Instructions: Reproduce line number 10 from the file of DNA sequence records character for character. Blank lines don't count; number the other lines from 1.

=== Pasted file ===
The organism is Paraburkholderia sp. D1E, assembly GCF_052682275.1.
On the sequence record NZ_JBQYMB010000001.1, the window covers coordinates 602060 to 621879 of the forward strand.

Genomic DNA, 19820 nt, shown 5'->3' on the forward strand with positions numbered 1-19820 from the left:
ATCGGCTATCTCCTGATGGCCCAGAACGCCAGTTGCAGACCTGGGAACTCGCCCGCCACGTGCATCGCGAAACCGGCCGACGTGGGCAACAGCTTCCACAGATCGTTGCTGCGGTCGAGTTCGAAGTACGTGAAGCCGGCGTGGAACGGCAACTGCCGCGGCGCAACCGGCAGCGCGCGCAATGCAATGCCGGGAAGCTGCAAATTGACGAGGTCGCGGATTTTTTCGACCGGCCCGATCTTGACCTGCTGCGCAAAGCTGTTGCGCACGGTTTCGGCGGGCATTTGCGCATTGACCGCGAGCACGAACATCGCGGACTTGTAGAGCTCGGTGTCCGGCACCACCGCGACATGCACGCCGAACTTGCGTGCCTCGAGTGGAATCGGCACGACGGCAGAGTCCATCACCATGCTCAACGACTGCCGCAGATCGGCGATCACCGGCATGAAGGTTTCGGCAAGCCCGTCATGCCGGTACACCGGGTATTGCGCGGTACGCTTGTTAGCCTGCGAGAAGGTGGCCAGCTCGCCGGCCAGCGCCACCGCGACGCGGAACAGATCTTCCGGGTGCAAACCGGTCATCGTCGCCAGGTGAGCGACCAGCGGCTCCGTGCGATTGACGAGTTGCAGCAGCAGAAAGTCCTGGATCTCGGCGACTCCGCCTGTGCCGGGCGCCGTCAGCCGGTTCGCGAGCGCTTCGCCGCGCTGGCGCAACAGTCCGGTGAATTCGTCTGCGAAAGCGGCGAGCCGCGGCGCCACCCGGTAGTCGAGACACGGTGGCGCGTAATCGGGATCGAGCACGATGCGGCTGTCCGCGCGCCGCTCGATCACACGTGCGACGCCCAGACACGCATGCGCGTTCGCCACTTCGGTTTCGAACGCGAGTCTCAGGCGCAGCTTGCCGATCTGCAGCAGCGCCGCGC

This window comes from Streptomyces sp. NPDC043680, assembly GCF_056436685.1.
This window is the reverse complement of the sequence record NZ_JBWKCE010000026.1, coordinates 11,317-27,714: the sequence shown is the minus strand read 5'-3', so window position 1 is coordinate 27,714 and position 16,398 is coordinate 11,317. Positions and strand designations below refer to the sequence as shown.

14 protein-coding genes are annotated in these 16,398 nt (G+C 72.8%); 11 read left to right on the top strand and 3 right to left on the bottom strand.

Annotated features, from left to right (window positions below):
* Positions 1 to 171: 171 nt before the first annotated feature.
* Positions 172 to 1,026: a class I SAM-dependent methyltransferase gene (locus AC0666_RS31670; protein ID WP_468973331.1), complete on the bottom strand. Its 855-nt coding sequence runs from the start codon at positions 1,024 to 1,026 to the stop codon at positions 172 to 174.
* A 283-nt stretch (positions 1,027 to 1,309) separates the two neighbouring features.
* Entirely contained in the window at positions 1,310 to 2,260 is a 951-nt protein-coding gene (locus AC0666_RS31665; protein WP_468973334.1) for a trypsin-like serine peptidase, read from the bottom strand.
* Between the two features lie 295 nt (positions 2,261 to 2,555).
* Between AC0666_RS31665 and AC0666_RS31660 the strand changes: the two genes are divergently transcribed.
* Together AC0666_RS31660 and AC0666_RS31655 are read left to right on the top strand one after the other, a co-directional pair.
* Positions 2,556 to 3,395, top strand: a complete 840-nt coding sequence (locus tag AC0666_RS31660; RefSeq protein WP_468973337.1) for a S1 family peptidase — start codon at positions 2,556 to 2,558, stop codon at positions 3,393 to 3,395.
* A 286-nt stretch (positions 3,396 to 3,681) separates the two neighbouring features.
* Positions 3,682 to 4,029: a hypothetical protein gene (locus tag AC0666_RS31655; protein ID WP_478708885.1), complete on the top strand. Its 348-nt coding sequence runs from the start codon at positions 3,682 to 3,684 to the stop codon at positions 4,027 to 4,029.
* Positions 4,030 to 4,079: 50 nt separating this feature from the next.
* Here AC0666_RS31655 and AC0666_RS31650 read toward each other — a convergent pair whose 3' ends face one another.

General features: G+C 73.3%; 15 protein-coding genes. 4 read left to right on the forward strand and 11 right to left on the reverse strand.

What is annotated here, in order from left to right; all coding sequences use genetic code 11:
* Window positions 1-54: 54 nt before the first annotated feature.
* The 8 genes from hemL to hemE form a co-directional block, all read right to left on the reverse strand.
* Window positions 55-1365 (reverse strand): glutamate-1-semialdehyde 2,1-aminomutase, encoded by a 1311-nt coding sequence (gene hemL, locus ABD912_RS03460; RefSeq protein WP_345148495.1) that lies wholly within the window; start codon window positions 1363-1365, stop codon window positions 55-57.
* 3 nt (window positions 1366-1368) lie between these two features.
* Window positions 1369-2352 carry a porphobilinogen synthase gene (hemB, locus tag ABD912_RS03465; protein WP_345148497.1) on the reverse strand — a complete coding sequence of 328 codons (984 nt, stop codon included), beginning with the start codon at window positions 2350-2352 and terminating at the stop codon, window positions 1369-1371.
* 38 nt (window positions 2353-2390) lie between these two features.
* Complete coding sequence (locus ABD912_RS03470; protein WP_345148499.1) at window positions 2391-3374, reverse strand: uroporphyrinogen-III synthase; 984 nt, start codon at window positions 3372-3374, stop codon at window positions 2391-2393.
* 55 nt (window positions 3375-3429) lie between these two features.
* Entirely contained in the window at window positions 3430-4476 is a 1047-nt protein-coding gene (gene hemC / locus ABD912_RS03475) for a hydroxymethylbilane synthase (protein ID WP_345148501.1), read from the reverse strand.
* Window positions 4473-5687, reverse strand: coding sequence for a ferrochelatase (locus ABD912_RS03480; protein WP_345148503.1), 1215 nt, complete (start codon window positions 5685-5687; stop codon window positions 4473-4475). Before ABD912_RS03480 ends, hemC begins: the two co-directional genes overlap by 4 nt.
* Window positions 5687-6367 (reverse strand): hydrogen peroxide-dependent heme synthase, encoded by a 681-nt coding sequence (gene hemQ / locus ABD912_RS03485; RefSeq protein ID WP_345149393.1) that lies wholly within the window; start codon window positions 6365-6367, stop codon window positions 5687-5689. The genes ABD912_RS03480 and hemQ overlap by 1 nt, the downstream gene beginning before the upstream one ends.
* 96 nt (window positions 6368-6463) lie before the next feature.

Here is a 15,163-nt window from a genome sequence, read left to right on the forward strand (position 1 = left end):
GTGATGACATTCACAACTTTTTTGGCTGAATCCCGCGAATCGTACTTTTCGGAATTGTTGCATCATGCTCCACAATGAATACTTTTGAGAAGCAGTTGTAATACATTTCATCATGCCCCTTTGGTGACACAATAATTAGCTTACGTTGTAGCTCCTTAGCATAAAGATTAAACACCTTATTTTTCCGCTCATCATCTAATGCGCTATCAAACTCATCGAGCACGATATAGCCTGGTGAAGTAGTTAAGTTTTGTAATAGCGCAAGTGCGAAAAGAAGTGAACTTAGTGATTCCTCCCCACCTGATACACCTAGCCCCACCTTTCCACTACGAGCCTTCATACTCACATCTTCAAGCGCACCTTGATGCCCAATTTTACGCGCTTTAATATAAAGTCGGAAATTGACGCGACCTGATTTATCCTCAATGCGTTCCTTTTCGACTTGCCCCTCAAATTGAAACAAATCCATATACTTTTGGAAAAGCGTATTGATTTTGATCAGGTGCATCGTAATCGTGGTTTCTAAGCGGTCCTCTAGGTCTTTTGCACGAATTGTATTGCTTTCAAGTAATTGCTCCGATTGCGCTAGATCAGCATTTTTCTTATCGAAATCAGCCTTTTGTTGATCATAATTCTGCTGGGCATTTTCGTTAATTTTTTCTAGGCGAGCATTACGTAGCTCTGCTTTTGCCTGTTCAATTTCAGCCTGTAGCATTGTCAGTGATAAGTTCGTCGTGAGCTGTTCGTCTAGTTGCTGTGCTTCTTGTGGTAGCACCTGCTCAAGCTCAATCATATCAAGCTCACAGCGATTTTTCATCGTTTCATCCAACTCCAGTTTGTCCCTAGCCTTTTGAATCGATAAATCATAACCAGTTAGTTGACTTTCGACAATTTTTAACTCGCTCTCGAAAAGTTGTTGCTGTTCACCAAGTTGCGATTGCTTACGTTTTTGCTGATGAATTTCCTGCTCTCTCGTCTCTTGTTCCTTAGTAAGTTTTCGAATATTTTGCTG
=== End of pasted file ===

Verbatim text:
* Positions 172 to 1,026: a class I SAM-dependent methyltransferase gene (locus AC0666_RS31670; protein ID WP_468973331.1), complete on the bottom strand. Its 855-nt coding sequence runs from the start codon at positions 1,024 to 1,026 to the stop codon at positions 172 to 174.